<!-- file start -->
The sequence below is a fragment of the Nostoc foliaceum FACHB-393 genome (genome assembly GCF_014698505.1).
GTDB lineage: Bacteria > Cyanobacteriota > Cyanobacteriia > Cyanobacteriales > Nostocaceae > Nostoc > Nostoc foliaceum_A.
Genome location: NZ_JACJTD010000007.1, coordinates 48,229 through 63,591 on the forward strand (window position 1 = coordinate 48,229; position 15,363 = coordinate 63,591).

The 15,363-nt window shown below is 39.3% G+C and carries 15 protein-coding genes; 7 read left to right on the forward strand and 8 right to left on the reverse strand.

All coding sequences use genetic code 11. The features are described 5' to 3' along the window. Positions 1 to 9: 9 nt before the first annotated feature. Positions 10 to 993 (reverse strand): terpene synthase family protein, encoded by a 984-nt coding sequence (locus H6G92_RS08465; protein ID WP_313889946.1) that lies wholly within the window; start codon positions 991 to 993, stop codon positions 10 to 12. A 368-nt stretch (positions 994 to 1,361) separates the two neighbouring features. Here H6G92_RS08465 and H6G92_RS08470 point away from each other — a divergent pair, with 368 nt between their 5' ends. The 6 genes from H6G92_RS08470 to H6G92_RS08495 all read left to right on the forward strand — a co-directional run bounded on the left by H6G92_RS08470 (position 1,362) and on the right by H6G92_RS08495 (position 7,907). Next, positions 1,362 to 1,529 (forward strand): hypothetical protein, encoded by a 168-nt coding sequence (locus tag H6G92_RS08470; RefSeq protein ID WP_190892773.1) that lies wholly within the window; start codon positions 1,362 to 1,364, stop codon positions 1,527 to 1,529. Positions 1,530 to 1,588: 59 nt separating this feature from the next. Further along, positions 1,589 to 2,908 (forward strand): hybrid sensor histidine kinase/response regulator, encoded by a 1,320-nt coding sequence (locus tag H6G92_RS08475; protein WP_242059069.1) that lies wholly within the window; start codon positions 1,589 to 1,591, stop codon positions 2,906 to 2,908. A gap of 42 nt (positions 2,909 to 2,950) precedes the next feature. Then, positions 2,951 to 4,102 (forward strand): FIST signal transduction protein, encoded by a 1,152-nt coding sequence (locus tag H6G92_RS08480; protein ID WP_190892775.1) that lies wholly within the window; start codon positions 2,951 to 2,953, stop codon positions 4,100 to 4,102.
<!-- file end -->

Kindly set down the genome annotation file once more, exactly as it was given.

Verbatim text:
The sequence below is a fragment of the Nostoc foliaceum FACHB-393 genome (genome assembly GCF_014698505.1).
GTDB lineage: Bacteria > Cyanobacteriota > Cyanobacteriia > Cyanobacteriales > Nostocaceae > Nostoc > Nostoc foliaceum_A.
Genome location: NZ_JACJTD010000007.1, coordinates 48,229 through 63,591 on the forward strand (window position 1 = coordinate 48,229; position 15,363 = coordinate 63,591).

The 15,363-nt window shown below is 39.3% G+C and carries 15 protein-coding genes; 7 read left to right on the forward strand and 8 right to left on the reverse strand.

All coding sequences use genetic code 11. The features are described 5' to 3' along the window. Positions 1 to 9: 9 nt before the first annotated feature. Positions 10 to 993 (reverse strand): terpene synthase family protein, encoded by a 984-nt coding sequence (locus H6G92_RS08465; protein ID WP_313889946.1) that lies wholly within the window; start codon positions 991 to 993, stop codon positions 10 to 12. A 368-nt stretch (positions 994 to 1,361) separates the two neighbouring features. Here H6G92_RS08465 and H6G92_RS08470 point away from each other — a divergent pair, with 368 nt between their 5' ends. The 6 genes from H6G92_RS08470 to H6G92_RS08495 all read left to right on the forward strand — a co-directional run bounded on the left by H6G92_RS08470 (position 1,362) and on the right by H6G92_RS08495 (position 7,907). Next, positions 1,362 to 1,529 (forward strand): hypothetical protein, encoded by a 168-nt coding sequence (locus tag H6G92_RS08470; RefSeq protein ID WP_190892773.1) that lies wholly within the window; start codon positions 1,362 to 1,364, stop codon positions 1,527 to 1,529. Positions 1,530 to 1,588: 59 nt separating this feature from the next. Further along, positions 1,589 to 2,908 (forward strand): hybrid sensor histidine kinase/response regulator, encoded by a 1,320-nt coding sequence (locus tag H6G92_RS08475; protein WP_242059069.1) that lies wholly within the window; start codon positions 1,589 to 1,591, stop codon positions 2,906 to 2,908. A gap of 42 nt (positions 2,909 to 2,950) precedes the next feature. Then, positions 2,951 to 4,102 (forward strand): FIST signal transduction protein, encoded by a 1,152-nt coding sequence (locus tag H6G92_RS08480; protein ID WP_190892775.1) that lies wholly within the window; start codon positions 2,951 to 2,953, stop codon positions 4,100 to 4,102.